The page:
Shana Tova IRDS Families,
Rosh Hashana, the Jewish New Year, is not only our annual celebration of the birth of the world, it is also the holiday on which we renew our commitment to see and nurture the goodness in ourselves and in the rest of Creation. It is the sacred time our tradition gives us to acknowledge our achievements and regret our mistakes, to express gratitude for the good in our lives and extend our apologies to those we have hurt. Most importantly, it is the time to forgive ourselves for our own imperfections and accept our limitations.
I would like to invite you to take a few moments to immerse in a spiritual journey with me through a D'var Torah that caught my attention a few days ago. If you're in the middle of driving your kids around, making dinner, helping your children with something, starting bath times or all of the above, I suggest you put the phone down and continue reading later on. Treat yourself to some spiritual "you time."
The Shofar is such an essential symbol during the High Holy Days. It's sound awakens us from the busy routine of life and calls us to begin a time period of deep introspection and self-improvement. The Shofar's first Biblical reference comes from the story of עקדת יצחק"The Binding of Isaac" in Genesis 22. Abraham hears the call from G-d to take Isaac, and at the very last minute Abraham is stopped by an angel, and a ram is offered instead. In Genesis verse 13 it says that Abraham raised his eyes and saw, behold, a ram, caught in the bushes by its thorns
"וישא אברהם את עיניו וירא והנה איל אחר נאחז בסבך בקרניו".
The story of the binding of Isaac is complex and troubling; with one possible reading being that the Torah seems to support is G-d was testing Abraham's faith.
Pirkei Avot, a section of the Mishnah devoted to advice for ethical and reverent living, quotes a list of special, miraculous things that were created on the last day of Creation, i.e., things that can't be explained in any normal or rational or scientific manner, except that somehow G-d created these things as exceptions to the rules of nature and history. (Pirkei Avot 5:6). On this list of specially created things was "the ram for Abraham, our father."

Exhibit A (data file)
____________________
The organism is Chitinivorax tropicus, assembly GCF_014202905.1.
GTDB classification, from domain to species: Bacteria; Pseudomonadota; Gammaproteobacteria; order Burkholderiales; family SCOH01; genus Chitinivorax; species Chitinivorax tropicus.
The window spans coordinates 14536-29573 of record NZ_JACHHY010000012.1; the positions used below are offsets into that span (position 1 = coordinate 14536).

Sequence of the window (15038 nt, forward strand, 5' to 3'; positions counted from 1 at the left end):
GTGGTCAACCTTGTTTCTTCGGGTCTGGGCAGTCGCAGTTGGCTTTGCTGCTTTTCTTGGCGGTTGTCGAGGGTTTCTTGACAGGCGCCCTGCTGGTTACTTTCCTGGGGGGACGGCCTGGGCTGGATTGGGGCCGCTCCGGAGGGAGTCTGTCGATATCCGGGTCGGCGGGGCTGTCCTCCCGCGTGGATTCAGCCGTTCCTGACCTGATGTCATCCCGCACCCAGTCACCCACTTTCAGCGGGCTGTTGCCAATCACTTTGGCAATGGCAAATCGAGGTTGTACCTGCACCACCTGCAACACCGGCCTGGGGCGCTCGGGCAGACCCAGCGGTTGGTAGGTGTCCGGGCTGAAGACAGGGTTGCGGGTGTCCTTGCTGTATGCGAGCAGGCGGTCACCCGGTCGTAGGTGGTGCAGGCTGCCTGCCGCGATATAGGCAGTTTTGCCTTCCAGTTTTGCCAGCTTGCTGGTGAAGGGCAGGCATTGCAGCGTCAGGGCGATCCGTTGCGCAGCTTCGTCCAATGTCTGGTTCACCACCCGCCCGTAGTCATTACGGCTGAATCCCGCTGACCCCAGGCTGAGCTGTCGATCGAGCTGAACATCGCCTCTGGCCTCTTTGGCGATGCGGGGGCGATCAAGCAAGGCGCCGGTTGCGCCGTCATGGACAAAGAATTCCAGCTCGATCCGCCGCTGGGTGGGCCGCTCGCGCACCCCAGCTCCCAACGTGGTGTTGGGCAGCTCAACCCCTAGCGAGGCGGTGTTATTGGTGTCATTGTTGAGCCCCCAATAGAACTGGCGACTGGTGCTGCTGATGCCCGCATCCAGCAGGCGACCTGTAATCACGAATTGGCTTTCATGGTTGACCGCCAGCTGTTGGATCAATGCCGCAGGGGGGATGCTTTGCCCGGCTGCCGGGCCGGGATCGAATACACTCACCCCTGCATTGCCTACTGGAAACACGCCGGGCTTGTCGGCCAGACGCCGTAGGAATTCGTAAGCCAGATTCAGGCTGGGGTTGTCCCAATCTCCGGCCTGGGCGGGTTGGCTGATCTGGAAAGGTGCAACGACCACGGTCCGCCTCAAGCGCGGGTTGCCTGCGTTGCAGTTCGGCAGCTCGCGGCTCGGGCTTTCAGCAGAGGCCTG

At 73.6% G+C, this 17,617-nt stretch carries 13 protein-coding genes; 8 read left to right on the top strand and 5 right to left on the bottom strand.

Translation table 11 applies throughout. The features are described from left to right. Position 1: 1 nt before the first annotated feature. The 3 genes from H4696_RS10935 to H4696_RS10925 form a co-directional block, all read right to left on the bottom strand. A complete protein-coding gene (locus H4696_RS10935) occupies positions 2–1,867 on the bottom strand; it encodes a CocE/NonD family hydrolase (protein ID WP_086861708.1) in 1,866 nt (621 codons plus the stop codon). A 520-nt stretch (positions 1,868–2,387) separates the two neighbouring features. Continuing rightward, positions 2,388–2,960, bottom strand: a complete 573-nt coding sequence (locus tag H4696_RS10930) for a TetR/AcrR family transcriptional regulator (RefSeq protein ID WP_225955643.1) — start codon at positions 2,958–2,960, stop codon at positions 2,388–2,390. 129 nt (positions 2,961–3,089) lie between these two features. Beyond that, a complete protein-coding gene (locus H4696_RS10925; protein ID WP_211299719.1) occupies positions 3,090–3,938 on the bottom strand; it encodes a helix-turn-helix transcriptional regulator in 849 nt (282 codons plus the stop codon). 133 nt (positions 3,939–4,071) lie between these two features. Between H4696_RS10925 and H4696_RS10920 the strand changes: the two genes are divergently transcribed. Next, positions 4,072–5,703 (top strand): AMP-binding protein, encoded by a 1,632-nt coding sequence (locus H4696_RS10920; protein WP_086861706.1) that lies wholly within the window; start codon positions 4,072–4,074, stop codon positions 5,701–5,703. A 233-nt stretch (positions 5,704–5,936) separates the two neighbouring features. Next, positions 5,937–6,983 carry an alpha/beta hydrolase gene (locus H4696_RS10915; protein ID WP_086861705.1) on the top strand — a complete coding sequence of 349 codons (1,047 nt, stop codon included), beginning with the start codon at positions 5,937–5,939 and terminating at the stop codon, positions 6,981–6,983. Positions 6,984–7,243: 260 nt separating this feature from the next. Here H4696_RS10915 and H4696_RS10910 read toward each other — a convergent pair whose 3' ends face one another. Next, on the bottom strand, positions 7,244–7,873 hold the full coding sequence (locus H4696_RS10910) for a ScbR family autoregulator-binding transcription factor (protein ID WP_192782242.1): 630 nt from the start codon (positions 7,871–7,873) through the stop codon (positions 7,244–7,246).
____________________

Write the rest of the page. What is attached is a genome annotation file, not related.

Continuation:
But what if the miracle was not the actual ram? What if the miracle was in Abraham? The verse says Abraham "lifted up his eyes," and saw something that he hadn't noticed before - a ram caught in the briars and thickets. Perhaps he was so focused that he couldn't see what was there, nearby, and in plain sight.
Abraham had to redirect not only his hand but also his perception away from the idea of what G-d had demanded. In this reading of the verse, and of the midrash on it, the miracle is that Abraham is able to undergo a change of spiritual understanding just in time to see the alternative, just at the moment he is most "caught by the horns".
In this reading, the midrash from Pirkei Avot isn't so much about the miracles we're always hoping for, as it is about our own potential to redirect our thoughts, to grow an understanding and insight, finding miracles to be grateful for even under the direst of circumstances. When the Mishna suggests that the ram was always there, the thought is completed by that part of the verse that says that Abraham "lifted up his eyes". The ram was always there in the sense that G-d gave Abraham the ability to see the ram, to perceive a different choice, which can be understood as the deeper and yet more everyday kind of miracle.(Taken from: https://www.myjewishlearning.com/article/seeing-the-ram/)
On this note, what can be the miracles we create for ourselves this coming year? What new alternative choices can we make? How are we planning on redirecting some of our thoughts in order to lift our eyes from our current mindset?
May this year be a meaningful and joyful one for you, your family and our community.
Shabbat Shalom and Shana Tova,
Posted on Fri, September 7, 2018
by Yuri Hronsky